Inside Rakuten Insight – The Land of the Rising Contradictions
“A common theme for those interested in Japanese culture is contradiction. There are many cultural reasons for why the West see Japan as a society full of contradictions, but this is also true for the impact COVID-19 has had on Japan and the whole world.”
Following our report on the impact of COVID-19 on consumer behaviour, we have an interesting series of articles about a couple of contradictions that were revealed while looking at the results, all through the eyes of Neil Cantle, Regional Head EU.
Part I: Following Rules
A common theme for those interested in Japanese culture is contradiction. There are many cultural reasons for why the West see Japan as a society full of contradictions, but this is also true for the impact COVID 19 has had on Japan and the whole world.
With the objective of understanding further the impact of COVID 19 in Japan, Rakuten Insight has conducted research & analysis using their own proprietary panel in Japan comprising of approximately 2.2 million members. Largely owing to our place within the wider Rakuten Group Eco-system the panel in Japan is experiencing increasing feasibility in the numbers of monthly active users.
The results of the survey revealed a number of contradictions and this article will introduce a couple of interesting examples and begin to explain these contradictions in the context of Japanese culture.
When it comes to trusting government as a source of information on the coronavirus, Japanese are in general very trusting of authorities. 60% replied that they trust the information on public websites coming from government or local government public. Similar to the West we see very low trust in social media, whether that is from friends or influencers/celebrities. This trust may start to decrease over the coming weeks.
This trust fits with the image of the importance of hierarchy and authority in Japanese culture. This also fits with the image of Japan as being very efficient and well-organised as a result of this hierarchical structure, which is very true. A contradiction however is that it is not a society which will respond quickly & efficiently to the coronavirus pandemic.
Japan is top-down, with a culture that doesn’t allow you to question the boss. In this case, Prime Minister Shinzo Abe, would have to make quick decisions which clearly state the rules and guidelines for everyone to follow. However, decisions need to be taken whilst maintaining the ‘wa’ or alignment, which can take time. Additionally, Abe’s announcement was extremely vague. For example, he didn’t specify which businesses should close and which can stay open, as was done in UK or ‘strongly requested’ not to open for business rather than being clearly ordered to close.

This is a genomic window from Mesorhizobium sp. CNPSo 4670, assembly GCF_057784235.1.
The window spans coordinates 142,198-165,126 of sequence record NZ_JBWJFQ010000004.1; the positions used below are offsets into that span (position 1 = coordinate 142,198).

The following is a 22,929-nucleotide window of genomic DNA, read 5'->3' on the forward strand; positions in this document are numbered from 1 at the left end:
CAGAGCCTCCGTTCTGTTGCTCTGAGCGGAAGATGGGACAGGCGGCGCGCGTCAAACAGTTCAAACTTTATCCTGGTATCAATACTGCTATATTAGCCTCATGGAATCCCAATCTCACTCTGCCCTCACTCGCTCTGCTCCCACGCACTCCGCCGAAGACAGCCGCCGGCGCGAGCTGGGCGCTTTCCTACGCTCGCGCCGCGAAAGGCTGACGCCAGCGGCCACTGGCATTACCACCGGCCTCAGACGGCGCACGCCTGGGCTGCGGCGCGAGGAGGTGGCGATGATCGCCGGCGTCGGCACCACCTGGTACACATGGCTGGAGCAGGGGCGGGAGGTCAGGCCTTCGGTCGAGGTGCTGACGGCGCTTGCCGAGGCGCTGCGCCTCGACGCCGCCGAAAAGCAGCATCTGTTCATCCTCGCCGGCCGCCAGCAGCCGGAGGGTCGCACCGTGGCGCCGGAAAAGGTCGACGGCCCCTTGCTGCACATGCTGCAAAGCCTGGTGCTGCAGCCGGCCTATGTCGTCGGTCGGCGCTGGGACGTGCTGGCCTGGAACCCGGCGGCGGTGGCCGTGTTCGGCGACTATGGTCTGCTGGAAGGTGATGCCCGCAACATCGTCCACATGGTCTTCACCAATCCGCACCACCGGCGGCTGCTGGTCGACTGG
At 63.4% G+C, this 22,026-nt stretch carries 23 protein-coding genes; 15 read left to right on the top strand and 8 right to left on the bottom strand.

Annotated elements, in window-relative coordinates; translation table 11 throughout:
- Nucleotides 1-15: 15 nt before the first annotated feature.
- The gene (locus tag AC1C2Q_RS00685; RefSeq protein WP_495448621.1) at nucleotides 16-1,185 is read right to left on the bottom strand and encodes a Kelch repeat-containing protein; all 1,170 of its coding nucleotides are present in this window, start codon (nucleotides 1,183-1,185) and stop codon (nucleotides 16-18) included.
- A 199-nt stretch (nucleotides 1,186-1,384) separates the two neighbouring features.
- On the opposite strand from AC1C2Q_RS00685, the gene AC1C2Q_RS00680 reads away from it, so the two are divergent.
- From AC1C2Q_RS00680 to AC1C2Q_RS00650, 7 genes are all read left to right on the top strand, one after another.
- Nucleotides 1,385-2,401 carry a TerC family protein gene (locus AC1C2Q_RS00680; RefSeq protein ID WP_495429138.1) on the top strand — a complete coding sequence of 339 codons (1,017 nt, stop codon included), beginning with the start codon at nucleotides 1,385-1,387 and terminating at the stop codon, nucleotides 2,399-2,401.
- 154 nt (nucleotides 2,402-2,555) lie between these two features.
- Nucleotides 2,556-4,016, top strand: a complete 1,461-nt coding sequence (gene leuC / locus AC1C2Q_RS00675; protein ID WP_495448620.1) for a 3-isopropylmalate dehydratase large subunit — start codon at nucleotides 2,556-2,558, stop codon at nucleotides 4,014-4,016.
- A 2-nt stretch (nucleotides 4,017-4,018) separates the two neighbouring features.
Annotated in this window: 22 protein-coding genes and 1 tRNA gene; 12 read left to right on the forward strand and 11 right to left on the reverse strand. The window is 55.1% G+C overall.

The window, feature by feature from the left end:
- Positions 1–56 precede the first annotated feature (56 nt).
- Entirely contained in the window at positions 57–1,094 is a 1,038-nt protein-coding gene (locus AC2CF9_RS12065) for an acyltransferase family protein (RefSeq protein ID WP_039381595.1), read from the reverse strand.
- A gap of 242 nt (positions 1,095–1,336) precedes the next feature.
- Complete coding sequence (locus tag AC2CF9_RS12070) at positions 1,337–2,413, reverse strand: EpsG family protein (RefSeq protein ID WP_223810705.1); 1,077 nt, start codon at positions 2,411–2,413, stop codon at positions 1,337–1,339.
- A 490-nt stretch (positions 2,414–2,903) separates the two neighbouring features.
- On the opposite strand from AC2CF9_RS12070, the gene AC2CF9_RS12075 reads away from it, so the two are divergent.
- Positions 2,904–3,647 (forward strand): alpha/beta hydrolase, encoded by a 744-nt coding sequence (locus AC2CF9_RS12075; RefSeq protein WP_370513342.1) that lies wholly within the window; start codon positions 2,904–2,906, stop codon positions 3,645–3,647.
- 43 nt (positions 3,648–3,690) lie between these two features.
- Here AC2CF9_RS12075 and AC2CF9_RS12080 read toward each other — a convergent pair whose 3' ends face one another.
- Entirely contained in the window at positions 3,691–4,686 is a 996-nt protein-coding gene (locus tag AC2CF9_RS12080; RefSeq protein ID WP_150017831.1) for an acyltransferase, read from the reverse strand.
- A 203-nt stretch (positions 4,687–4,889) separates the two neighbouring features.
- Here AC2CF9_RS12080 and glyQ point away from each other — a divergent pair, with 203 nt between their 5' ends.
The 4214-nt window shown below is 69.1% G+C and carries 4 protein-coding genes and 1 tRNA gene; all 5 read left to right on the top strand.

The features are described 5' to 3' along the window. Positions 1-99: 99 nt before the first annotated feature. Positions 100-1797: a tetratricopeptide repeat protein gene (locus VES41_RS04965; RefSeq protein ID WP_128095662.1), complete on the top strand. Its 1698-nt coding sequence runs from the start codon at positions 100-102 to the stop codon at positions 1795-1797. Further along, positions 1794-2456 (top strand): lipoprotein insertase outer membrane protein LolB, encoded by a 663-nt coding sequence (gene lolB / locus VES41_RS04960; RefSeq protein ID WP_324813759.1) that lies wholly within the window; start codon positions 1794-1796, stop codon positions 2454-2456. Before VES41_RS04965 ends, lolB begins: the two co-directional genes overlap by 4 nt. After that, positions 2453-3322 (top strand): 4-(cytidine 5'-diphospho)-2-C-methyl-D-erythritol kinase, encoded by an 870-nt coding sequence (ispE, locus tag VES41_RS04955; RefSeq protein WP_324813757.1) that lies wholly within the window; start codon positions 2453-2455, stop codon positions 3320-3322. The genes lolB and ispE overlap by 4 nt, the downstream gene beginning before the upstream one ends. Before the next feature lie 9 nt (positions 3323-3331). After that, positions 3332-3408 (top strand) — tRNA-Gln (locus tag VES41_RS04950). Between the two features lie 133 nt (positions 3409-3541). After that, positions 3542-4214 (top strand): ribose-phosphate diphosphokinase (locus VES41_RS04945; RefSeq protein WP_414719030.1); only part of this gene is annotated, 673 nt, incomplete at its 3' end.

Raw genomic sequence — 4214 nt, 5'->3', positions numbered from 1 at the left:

When asked how day to day life has changed, 54.3% of our panellists stated that they feel more stressed due to not knowing what is going on. Uncertainty is a familiar and common stress within Japanese culture. However until the clarity is provided, people will continue to do their best to follow guidelines but it not be expected to happen in the same way as in other countries around the world. Many businesses will stay open and Japanese people continue to go to work.
So it is not a contradiction if during lockdown you see images of crowded ramen bars, people smoking outside a taped off smoking area or children playing in playgrounds. They are trying their best to follow the ambiguous guidelines set by the government. The same as we all are in these unprecedented times.
Neil is Regional Head for EU at Rakuten Insight. Neil has also spent many years living in Japan and working for leading Japanese companies.
Markets: China, Hong Kong, Indonesia, India, Japan, South Korea, Singapore, Malaysia, Thailand, Taiwan, Philippines, United States, Vietnam
Sample Size: 1,000 per market
Sample Source: Rakuten Insight proprietary panel
Survey Timing: April 2020
Related Articles: Impact of COVID-19 on Consumer Behaviour, The Land of the Rising Contradictions (II) , The Land of the Rising Contradictions (III)